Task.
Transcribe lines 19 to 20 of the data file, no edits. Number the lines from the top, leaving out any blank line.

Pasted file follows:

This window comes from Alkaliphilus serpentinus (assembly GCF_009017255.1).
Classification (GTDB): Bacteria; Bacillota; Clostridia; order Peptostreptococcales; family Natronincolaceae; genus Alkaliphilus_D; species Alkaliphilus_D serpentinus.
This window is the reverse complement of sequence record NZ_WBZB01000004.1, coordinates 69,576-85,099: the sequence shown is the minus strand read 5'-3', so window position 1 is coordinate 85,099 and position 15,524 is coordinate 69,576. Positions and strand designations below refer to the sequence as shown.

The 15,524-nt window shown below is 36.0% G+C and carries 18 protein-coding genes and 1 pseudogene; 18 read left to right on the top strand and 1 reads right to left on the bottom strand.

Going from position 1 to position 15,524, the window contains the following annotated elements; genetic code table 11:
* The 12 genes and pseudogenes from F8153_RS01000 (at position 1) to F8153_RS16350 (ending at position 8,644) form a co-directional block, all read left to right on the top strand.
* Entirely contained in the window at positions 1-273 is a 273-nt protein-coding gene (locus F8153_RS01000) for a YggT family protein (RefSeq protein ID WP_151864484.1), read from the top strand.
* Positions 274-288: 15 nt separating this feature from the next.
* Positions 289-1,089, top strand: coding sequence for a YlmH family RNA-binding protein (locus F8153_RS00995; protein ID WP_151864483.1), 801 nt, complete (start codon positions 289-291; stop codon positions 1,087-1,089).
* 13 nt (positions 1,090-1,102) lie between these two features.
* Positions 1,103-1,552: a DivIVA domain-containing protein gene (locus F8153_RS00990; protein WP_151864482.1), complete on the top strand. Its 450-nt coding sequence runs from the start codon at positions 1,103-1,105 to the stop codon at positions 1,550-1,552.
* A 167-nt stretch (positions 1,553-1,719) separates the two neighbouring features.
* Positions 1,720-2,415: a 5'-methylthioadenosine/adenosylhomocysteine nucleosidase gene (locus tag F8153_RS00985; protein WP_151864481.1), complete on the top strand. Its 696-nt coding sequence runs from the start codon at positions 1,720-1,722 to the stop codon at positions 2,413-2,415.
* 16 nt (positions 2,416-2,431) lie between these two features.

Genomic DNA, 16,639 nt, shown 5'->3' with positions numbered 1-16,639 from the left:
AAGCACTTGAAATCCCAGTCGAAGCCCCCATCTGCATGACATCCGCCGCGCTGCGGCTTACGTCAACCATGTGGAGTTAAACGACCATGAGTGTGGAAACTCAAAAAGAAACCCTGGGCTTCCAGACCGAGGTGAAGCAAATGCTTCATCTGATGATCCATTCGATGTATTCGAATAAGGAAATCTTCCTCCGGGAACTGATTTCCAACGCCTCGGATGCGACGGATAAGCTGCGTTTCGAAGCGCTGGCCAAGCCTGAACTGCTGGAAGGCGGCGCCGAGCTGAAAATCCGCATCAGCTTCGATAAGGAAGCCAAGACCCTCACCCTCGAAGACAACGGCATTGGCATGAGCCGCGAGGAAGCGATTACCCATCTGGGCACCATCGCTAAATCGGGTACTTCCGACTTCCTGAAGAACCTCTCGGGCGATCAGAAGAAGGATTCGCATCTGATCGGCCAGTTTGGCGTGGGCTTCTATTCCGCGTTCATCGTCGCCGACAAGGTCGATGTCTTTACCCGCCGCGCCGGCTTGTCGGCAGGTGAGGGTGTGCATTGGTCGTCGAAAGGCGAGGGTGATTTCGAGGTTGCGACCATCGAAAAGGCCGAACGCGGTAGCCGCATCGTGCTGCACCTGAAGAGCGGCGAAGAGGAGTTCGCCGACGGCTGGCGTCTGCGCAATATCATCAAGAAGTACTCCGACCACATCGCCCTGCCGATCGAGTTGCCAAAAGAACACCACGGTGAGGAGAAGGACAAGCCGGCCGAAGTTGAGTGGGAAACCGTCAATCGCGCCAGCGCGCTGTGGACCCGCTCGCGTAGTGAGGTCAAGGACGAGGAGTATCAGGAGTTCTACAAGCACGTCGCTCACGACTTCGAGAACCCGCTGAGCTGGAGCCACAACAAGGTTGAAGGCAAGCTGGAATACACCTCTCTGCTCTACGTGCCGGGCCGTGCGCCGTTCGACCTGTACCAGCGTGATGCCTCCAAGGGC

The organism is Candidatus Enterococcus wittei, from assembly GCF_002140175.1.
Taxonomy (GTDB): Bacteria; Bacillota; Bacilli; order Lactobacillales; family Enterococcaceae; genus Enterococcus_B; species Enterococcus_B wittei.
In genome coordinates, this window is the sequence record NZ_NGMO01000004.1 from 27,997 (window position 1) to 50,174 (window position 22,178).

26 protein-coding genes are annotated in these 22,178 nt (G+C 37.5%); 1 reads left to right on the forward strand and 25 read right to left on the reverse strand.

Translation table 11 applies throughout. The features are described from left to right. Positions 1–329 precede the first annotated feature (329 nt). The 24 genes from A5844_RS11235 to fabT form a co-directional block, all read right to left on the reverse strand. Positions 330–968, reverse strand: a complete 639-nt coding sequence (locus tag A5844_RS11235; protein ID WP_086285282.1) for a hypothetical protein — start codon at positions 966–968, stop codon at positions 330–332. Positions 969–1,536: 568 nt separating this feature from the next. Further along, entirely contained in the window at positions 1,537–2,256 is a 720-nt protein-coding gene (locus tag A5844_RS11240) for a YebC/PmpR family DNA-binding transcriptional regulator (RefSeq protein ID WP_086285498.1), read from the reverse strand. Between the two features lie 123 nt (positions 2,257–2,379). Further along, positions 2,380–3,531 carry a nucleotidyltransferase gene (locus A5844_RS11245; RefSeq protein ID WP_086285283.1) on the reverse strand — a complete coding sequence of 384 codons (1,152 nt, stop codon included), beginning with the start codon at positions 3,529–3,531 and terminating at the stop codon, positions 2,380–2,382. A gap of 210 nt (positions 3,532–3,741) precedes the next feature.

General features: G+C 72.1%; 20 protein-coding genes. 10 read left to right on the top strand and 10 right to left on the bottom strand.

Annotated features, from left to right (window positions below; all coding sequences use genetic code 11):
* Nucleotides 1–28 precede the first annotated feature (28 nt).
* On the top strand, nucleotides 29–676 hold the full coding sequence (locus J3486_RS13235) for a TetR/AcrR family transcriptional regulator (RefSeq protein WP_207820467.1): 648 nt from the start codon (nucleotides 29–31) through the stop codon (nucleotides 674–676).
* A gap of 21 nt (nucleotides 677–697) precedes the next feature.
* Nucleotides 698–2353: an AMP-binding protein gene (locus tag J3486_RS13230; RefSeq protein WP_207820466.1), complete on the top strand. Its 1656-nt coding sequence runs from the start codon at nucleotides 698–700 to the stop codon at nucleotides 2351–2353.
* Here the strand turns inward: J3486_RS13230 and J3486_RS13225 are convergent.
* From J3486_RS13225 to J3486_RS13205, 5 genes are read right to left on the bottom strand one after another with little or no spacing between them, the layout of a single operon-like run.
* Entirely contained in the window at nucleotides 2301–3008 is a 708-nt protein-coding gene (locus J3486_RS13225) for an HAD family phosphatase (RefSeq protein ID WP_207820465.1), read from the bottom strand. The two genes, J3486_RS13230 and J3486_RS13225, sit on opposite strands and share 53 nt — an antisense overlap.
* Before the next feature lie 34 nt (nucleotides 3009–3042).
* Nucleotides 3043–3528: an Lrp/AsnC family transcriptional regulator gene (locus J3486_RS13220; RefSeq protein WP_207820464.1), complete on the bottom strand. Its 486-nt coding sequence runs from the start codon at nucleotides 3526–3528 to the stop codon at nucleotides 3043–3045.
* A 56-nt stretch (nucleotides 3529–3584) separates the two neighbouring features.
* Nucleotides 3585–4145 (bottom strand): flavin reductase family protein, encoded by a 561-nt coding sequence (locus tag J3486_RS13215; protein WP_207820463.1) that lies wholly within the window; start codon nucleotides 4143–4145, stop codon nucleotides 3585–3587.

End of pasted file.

In genome coordinates, this window is the sequence record NZ_NGMO01000004.1 from 27,997 (window position 1) to 50,174 (window position 22,178).

26 protein-coding genes are annotated in these 22,178 nt (G+C 37.5%); 1 reads left to right on the forward strand and 25 read right to left on the reverse strand.